Sunday, 12th December 2010
Tim Buckley Owen
Business professionals remain significantly ahead of consumers when it comes to using the mobile web, according to a new report from the Financial Times. Its findings are backed up by recent IT predictions from three further authorities – so why are respondents to FreePint’s own mobile survey so lukewarm about its adoption within the enterprise?
Unsurprisingly in view of its core business the FT report, Mobile in the Boardroom, is almost entirely concerned with executives’ use of news services and their propensity to pay for them. It doesn’t consider the rolling out of enterprise based content and applications to mobile devices (further findings and link to free report at http://digbig.com/5bdbxk).
But it does find that over 60% of business professionals are now using their mobiles to access the web, with almost as many using apps and levels of adoption among business users far outstripping those among consumers. So it’s inconceivable that those executives won’t be demanding mobile access to enterprise-based networks before too long.
Yet respondents to FreePint’s survey Enterprise Market for Mobile Content (which was partly sponsored by the FT, alongside Reed Elsevier, incidentally) raised all sorts of concerns. Managing single sign-on and authentication with mobile devices is difficult. Their implementation crosses many departments so lots of stakeholders need to be brought on board. Reliable industry standards are a prerequisite. And security is incredibly important (more detail and link to free report at http://web.freepint.com/go/about/press/61284).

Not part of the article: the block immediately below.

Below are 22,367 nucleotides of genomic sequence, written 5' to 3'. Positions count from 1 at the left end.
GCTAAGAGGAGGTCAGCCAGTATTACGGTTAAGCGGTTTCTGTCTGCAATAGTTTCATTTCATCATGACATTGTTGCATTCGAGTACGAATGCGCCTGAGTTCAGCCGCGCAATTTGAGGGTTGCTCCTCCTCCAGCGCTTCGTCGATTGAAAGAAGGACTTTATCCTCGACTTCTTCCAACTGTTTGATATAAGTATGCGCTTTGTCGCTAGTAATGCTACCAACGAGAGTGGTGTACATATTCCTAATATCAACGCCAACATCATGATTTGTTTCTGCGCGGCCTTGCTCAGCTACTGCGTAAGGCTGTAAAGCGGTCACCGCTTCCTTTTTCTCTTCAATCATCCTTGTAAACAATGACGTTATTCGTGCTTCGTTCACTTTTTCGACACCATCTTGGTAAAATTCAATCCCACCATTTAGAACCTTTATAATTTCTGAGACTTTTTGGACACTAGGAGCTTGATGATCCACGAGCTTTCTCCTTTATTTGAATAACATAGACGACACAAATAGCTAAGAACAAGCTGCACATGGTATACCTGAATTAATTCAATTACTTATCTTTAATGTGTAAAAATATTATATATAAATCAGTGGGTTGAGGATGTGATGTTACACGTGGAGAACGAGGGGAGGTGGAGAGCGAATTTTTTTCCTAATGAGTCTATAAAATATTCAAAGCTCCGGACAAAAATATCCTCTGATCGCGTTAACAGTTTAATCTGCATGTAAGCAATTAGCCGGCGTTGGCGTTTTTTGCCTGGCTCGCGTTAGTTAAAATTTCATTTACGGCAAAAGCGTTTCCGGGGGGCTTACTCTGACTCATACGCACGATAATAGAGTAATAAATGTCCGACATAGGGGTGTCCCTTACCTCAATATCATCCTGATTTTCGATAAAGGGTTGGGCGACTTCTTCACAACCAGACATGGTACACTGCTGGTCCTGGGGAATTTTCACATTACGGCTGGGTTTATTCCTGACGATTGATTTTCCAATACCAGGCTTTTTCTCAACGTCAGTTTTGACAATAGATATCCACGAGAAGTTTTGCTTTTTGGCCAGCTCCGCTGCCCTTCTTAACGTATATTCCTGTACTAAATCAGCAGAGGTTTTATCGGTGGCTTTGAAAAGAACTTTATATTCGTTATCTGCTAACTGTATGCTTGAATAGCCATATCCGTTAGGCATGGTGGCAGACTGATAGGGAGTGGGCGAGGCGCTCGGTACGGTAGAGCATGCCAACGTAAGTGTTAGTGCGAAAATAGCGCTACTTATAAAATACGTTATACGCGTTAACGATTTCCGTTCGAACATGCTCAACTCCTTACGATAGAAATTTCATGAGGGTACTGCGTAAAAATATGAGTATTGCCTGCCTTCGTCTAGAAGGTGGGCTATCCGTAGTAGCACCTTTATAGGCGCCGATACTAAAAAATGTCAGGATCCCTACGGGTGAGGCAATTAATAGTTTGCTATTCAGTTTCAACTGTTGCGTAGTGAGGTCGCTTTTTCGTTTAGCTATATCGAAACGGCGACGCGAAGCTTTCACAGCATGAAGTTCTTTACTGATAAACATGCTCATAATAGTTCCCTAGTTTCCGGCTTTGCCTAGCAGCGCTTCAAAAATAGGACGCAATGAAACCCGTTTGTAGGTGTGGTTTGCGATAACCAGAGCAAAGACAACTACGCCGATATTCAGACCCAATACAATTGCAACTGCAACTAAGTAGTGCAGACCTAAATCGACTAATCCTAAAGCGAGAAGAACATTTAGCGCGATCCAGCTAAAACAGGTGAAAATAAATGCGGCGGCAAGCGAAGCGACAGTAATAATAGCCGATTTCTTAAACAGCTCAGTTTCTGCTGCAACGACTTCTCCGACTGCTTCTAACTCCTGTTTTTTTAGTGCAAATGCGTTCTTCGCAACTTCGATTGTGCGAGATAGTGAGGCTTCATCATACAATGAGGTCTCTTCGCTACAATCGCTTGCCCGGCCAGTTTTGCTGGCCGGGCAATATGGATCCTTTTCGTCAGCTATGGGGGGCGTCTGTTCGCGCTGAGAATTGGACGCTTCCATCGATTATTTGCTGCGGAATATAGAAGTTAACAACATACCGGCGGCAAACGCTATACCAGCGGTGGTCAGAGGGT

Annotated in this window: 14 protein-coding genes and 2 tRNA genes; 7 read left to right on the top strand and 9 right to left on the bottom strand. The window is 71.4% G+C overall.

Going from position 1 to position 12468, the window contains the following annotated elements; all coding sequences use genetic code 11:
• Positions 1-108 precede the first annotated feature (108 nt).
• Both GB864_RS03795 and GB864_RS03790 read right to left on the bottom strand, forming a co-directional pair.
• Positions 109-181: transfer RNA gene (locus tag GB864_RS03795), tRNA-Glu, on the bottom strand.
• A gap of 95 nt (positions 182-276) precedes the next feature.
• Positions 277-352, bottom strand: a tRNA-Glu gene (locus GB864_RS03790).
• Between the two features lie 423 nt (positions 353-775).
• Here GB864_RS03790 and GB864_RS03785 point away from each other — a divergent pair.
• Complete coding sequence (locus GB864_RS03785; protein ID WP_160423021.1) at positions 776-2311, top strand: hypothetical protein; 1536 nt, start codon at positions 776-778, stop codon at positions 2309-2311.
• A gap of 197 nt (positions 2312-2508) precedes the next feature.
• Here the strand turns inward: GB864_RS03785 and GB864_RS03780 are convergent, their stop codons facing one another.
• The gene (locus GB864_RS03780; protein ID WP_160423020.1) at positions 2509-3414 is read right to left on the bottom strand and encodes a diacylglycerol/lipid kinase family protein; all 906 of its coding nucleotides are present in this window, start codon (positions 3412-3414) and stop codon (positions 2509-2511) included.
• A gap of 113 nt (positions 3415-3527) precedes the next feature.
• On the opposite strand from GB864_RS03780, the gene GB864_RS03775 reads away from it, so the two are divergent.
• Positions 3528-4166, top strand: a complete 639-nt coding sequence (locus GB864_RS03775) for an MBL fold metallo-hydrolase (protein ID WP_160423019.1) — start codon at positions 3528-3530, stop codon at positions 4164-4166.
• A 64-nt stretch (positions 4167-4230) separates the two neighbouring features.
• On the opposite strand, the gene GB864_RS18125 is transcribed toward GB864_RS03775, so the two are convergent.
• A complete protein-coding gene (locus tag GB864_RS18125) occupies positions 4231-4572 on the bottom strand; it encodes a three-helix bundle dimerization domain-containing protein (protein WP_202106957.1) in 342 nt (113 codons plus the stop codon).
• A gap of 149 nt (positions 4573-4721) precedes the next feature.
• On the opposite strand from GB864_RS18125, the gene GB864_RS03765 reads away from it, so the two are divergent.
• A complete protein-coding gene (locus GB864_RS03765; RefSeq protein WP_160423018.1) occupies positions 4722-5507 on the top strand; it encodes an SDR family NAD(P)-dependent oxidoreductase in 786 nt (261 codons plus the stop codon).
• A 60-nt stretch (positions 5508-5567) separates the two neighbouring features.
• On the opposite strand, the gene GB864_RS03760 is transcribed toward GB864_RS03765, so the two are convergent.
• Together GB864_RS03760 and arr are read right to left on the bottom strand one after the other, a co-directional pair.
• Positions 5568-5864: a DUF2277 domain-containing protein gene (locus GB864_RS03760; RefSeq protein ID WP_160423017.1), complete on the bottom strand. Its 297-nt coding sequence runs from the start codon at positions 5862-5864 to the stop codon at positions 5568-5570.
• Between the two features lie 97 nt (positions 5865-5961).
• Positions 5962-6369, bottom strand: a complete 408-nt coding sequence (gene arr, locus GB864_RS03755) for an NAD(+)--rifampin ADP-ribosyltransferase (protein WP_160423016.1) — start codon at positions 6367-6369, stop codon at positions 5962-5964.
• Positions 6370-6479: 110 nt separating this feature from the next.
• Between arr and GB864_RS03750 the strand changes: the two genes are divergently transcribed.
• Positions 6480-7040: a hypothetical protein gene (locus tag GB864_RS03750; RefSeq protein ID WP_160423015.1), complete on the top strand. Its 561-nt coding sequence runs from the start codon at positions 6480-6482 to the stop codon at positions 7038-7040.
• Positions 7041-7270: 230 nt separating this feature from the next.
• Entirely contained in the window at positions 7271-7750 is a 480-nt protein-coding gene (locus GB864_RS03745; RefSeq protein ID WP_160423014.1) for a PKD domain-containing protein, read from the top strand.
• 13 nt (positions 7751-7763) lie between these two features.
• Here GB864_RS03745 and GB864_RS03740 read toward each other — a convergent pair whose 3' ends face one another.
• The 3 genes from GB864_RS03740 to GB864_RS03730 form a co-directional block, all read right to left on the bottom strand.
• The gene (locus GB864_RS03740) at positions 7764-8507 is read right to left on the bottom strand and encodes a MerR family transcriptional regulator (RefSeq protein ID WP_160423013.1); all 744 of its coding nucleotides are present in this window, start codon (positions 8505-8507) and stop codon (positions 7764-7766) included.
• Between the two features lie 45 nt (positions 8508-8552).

Security worries or not, the trend towards use of mobile applications in the enterprise is unstoppable suggests one IT analyst, Gartner. By 2014, it predicts, 90% of organisations will support corporate applications on personal devices – and the main driver for their adoption will be individual employees who prefer to use private consumer smart phones or notebooks for business, rather than ‘old-style limited enterprise devices’ (http://digbig.com/5bdbxm).
Security issues are also acknowledged in the top ten enterprise IT trends for 2011 offered by another analyst, Ovum. The challenge will be to embrace mobile technology while maintaining a balance between user productivity and corporate security – but there are also big opportunities to revolutionise business processes it says (http://digbig.com/5bdbxn).
It’s not unreasonable to assume that significant impetus for corporate deployment of mobile applications will come from the upcoming millennial generation – so social networking will also play a large part. Social web specialist David Armano certainly believes so, commenting in a Harvard Business Review blog posting that 2011 will see social networking ‘on the go’, whether out of the house or the office (http://digbig.com/5bdbxp).
So all the signs are that mobile apps for the enterprise are unstoppable. Whatever reservations information managers may have, we’d better start planning for it – and if Gartner is to be believed, we have about three years.
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